Learning science: the power of steam

Christmas is a time for families and for me that means my nine year old niece and six year old nephew. Once the flurry of wrapping paper has subsided and the boxes have been ripped open, once the new spaceship has been assembled and the fruitless search for batteries concluded, there comes a lull in activity that sometimes needs filling. And so we did Science.

The joy of being an uncle is that you can be recklessly irresponsible with licence. Much like James Bond, but with a slower car and merely a licence for storytelling. Your status and authority on nearly all matters is assured, but your responsibilities limited. It is the ultimate form of power with very little responsibility, so we set out to blow things up. Well, technically, there was no intention to blow things up, just a slight risk of it, but to an excitable Megan and apprehensive Daniel, the promise of it was enough. Indeed, Daniel had to be appointed fire officer in charge of the bucket of water.

The object of our attentions was a little ‘pop pop’ boat from the Christmas market. If you haven’t come across these, they are small tin boats, usually made out of recycled cans which contain a small copper topped boiler, the size of a large coin, a space for a candle underneath and two pipes leading from the boiler to the open water at the back. The theory is that you fill the boiler and light the candle: the ensuing steam is pushed out of one pipe, whilst the other pipe draws in fresh water, creating a continuous cycle that runs until the candle is extinguished or you melt the edge of the bath.

Now, i am generally unfamiliar with children: they are strange and complex with disconcerting stares should you demonstrate any lack of omnipotence. To deal with this, i generally like to make things up: for preference involving goblins, dragons, fairies or, in extremis, resorting to the truth. For Science however, we needed to stick to facts.

I guess that learning with children is much like any type of learning: you need a story, a narrative track to follow, and you need to reduce complexity to building blocks that can be explained, explored, tested and built upon. The mistakes are to either make these blocks too dauntingly big or to patronisingly tedious and small. Then you need to find a shared language.

Fortunately, the age of steam is alive and well with six year old boys, thanks to Thomas the Tank Engine, giving us our first shared story. Daniel knew that two people rode in the cab: one to drive, one the fireman, and it was a simple conversation to remember that the fireman loaded up the coal and water. Indeed, Daniel was familiar with the whole concept of how the fire heated the water, created the steam which drove the wheels.

Megan was comfortable with a more traditional scientific basis: she could explain how water, when heated turned to steam. She understood about volume and, after some extensive experimentation with a parsnip, some polystyrene and some coins, density. She had also been learning the basics of a scientific method: she earnestly told me that what we were doing was making a ‘prediction’ and then testing it.

For me, the excitement was seeing the emergence and application of these problem solving methodologies: i spend a lot of time working with different groups looking at various aspects of learning, but it’s rare to see the underlying processes so clearly demonstrated. These tricks and skills that we learn at a young age, the refinement of our problem solving methodologies and ability to apply them appropriately are key skills in life.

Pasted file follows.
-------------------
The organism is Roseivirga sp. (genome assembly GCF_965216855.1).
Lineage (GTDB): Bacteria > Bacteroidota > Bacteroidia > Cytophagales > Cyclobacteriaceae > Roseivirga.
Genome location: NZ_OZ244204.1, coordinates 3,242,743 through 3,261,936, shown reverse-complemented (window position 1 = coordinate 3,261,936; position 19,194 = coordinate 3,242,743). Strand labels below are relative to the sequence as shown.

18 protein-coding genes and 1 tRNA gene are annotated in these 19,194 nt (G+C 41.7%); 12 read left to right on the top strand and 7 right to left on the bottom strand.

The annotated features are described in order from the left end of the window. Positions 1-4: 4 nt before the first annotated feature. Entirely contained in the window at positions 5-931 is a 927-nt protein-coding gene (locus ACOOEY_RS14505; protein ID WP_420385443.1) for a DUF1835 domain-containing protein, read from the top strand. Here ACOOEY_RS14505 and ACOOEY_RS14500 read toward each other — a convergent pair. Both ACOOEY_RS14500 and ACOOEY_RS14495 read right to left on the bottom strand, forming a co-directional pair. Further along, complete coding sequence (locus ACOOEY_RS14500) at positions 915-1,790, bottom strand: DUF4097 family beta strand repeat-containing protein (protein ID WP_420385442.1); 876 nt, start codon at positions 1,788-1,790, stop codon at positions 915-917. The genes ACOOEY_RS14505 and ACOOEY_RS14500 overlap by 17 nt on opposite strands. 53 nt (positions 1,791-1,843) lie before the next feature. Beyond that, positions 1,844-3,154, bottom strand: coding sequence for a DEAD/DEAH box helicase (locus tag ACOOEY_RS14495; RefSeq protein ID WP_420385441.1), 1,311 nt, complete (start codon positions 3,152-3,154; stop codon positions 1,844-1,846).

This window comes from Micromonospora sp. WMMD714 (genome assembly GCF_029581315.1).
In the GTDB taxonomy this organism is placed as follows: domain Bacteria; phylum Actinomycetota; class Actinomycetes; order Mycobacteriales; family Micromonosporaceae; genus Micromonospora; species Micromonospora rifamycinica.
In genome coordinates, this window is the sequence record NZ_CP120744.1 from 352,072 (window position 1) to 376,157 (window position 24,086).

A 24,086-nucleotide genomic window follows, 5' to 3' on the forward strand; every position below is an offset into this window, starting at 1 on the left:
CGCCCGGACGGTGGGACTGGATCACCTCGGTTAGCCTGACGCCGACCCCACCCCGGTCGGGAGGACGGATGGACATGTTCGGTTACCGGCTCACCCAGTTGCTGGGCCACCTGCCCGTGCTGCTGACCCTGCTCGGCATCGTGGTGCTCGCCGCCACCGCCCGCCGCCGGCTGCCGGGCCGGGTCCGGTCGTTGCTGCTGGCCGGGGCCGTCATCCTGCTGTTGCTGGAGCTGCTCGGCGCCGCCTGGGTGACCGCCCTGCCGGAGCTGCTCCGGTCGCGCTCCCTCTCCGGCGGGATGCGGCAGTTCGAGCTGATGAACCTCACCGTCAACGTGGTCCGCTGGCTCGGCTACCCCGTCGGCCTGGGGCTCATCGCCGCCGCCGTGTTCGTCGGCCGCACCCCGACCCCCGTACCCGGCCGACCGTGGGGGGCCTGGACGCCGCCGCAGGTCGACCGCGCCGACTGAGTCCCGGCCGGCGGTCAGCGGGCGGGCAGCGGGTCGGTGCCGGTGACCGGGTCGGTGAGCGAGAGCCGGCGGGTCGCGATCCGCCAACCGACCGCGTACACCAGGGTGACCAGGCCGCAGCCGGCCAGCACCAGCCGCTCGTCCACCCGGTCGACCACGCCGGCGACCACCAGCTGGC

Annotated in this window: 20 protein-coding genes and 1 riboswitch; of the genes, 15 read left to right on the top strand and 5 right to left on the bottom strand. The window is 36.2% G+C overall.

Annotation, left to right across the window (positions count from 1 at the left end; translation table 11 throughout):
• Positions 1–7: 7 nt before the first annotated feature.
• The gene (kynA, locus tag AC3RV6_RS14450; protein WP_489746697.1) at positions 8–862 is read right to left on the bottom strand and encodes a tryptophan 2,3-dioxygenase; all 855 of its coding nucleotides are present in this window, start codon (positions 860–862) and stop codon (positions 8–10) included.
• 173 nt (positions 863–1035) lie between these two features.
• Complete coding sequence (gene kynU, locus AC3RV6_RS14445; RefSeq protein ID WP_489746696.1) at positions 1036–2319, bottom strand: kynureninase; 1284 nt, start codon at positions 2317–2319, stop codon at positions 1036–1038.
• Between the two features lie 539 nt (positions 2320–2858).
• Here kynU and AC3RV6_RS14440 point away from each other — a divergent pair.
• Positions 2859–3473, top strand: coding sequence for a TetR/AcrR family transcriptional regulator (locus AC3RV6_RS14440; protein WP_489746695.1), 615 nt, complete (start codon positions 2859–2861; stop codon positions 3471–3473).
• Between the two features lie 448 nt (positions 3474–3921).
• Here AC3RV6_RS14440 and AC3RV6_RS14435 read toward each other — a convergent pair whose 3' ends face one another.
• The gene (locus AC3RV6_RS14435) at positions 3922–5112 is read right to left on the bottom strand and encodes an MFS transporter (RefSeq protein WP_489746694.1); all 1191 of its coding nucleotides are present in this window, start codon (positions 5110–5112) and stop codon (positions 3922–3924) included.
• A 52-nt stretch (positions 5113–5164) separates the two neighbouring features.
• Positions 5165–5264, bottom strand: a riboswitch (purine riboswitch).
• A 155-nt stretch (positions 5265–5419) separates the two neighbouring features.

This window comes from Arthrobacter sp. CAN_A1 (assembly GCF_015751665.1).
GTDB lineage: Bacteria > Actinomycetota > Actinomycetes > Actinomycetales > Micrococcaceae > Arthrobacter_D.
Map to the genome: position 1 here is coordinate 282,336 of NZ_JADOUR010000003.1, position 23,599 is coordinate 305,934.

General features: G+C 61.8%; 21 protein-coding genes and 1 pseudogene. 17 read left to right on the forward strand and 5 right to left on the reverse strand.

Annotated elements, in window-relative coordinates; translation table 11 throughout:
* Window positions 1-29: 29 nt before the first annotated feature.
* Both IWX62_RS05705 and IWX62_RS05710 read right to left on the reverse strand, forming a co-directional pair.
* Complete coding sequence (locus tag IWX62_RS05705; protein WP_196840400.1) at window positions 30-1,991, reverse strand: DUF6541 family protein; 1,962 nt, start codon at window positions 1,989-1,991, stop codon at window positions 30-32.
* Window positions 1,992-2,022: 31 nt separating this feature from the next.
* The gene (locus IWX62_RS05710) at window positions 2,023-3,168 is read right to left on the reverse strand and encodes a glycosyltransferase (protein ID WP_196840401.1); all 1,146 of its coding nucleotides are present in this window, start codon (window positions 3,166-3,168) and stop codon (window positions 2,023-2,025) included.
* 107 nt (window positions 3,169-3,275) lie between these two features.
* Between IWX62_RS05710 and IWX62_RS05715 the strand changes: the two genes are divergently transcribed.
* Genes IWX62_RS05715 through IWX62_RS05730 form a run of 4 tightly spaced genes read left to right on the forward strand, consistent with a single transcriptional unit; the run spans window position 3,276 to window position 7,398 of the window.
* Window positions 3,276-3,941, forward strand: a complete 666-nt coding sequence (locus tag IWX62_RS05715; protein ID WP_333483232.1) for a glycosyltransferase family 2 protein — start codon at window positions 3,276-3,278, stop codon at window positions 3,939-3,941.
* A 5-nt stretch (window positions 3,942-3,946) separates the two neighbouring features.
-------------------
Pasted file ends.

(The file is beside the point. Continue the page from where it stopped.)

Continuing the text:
Daniel lit his first match (with many imprecations about how it must always be done with adults: there’s reckless and then there’s foolish…), ignited the candle and, as we watched, the boat departed for it’s voyage with surprising vigour and speed. There’s something exciting about such simple demonstrations of scientific principles: whilst it’s interesting to read about quarks and electrons, they are highly abstract. You know where you are with steam and a burnt finger from picking up a hot tin boat. Fire, water, metal, they are oddly visceral, immediate. It’s simple science that you can just about get your head around, at least with the right story and a little bit of creative licence.

So as the children grow, the stories we share become more about facts, less about fantasy. We become more grounded in ‘truth’, less dependent upon stories. There is a thrill in learning, in discovery, but it’s important to retain the wonder. We are poorer if we lose the ability to make things up, to be creative.

For me, it was important to think back to the principles of how we learn, but i was just as excited as the children when the boat set off, more excited to see their dawning understanding. I guess that as they grow our stories will change, but i hope we retain that excitement, the joy of discovering, of learning.

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About julianstodd

A learning and development professional specialising in e-learning and learning technology.
This entry was posted in Adventure, Creative, Exploration, Ideas, Knowledge, Learning, Learning Journey, Narrative, Play, Problem Solving, Science, Stories, Theory and tagged , , , , , . Bookmark the permalink.

7 Responses to Learning science: the power of steam

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